Anothers questions, shouldn’t they all be grounded with a rigid wire? 
I see better stability by testing and grounding a wire.
what exactly is the bandwidth of this filter?. I had ordered at the base of the 12mhz.
 
If you have any information.
Cdt


Gerard
 

Thank you for your answers
µbitx is fantastic


Le mer. 12 août 2020 à 19:56, Ashhar Farhan <farhanbox@...> a écrit :
the lucky thing about ubitx is that you can change the crystal frequency to anything, it is broadband in that segment, you will have to just retune your BFO settings.
that said, it is best to match the crystals within 10% of the bandwidth desired, that would be it should be 300 Hz for 3 KHz bandwidth. The more important thing is that the crystals need to be characterized by measuring their motional parameters. the details are in any ARRL handbook or the EMRFD. You will need a frequency counter that is good down to 100 hz accuracy or a spectrum analyzer or antuino to measure the frequency shift. The other way is to do it ear and a receiver. you should know how to detect zero-beat of the test oscillator.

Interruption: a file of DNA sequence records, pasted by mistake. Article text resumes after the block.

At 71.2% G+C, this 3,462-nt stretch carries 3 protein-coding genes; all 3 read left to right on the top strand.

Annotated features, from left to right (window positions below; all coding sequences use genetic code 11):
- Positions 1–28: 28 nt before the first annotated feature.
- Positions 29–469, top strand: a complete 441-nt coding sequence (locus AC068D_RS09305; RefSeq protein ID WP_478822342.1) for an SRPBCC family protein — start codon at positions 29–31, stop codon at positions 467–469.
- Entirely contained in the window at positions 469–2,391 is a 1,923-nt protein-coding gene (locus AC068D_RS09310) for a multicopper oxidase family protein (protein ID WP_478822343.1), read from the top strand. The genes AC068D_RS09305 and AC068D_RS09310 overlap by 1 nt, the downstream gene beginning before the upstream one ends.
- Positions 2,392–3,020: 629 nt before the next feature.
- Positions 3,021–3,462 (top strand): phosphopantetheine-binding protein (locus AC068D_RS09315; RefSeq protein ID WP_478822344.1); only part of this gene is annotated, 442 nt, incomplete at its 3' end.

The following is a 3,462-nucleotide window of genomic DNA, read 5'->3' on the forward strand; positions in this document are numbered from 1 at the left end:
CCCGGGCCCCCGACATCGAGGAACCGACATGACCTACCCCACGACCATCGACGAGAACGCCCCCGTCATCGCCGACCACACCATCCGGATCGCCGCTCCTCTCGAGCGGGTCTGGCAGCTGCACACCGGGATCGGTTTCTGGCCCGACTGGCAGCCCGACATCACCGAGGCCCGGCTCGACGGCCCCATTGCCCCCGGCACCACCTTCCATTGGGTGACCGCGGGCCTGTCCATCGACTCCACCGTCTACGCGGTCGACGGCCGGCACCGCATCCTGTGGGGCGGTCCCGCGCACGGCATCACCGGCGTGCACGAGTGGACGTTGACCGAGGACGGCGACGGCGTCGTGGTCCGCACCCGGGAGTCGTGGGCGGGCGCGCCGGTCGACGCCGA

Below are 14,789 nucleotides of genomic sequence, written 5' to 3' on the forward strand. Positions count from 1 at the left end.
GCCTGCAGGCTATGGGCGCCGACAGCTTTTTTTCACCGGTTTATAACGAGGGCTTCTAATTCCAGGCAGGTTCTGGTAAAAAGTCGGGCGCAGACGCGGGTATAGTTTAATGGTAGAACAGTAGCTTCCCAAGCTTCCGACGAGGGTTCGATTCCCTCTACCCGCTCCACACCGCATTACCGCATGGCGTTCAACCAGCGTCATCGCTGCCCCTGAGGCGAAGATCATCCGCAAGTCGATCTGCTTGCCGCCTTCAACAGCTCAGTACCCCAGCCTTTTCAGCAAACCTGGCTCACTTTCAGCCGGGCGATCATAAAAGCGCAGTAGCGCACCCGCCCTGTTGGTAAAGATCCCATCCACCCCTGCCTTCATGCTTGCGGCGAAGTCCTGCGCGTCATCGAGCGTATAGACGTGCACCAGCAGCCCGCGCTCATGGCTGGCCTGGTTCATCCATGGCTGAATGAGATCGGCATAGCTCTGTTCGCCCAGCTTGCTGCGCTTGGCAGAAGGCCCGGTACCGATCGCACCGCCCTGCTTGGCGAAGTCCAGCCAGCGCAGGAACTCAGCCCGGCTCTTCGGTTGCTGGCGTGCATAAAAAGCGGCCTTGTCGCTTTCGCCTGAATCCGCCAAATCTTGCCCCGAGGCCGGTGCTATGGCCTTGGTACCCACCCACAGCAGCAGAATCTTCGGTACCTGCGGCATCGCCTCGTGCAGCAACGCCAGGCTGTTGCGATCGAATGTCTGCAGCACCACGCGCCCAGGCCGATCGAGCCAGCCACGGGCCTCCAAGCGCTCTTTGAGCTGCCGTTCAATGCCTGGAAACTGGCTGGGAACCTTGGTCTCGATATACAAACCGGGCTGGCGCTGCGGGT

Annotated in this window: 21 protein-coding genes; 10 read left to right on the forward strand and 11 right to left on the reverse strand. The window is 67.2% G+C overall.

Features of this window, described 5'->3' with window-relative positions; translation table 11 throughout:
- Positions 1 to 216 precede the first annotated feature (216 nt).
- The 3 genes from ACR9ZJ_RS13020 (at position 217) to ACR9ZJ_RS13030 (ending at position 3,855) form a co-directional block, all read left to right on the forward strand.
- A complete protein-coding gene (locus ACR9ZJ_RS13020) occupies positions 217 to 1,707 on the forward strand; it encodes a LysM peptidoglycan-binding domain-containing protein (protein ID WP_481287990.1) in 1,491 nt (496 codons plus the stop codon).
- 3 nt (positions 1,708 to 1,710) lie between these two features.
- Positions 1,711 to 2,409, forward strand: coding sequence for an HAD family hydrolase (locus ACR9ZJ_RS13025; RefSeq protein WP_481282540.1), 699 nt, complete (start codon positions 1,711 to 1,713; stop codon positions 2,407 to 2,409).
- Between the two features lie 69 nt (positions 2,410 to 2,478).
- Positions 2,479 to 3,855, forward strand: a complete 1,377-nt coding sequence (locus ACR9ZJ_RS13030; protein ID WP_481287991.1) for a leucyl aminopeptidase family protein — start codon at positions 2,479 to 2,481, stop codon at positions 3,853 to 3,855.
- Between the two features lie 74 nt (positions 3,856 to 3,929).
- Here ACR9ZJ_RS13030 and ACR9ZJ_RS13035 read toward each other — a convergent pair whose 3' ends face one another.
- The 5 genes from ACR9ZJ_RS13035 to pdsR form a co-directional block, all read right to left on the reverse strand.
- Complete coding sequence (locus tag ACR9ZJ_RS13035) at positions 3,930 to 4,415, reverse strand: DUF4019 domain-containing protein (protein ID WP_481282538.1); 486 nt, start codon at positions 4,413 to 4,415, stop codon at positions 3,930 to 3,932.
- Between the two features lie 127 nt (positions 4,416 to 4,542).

- f
- f

On Wed, Aug 12, 2020 at 10:19 PM Arv Evans <arvid.evans@...> wrote:
Gerard

In much earlier times we did order same frequency crystals in 100 unit 
groups and tried to select from that to obtain the desired bandwidth and 
shape factors.  Later we discovered that Conn type filters could be made 
with just a few crystals that were labeled as the same frequency.  One or 
two of the selected crystals could be a bit off-frequency and would still 
work very well.  In Conn style filters the bandwidth is adjusted by increase
or decrease of the capacitors to ground between each crystal.  


image.png

Four crystals are usually used in modern Conn filters, mostly because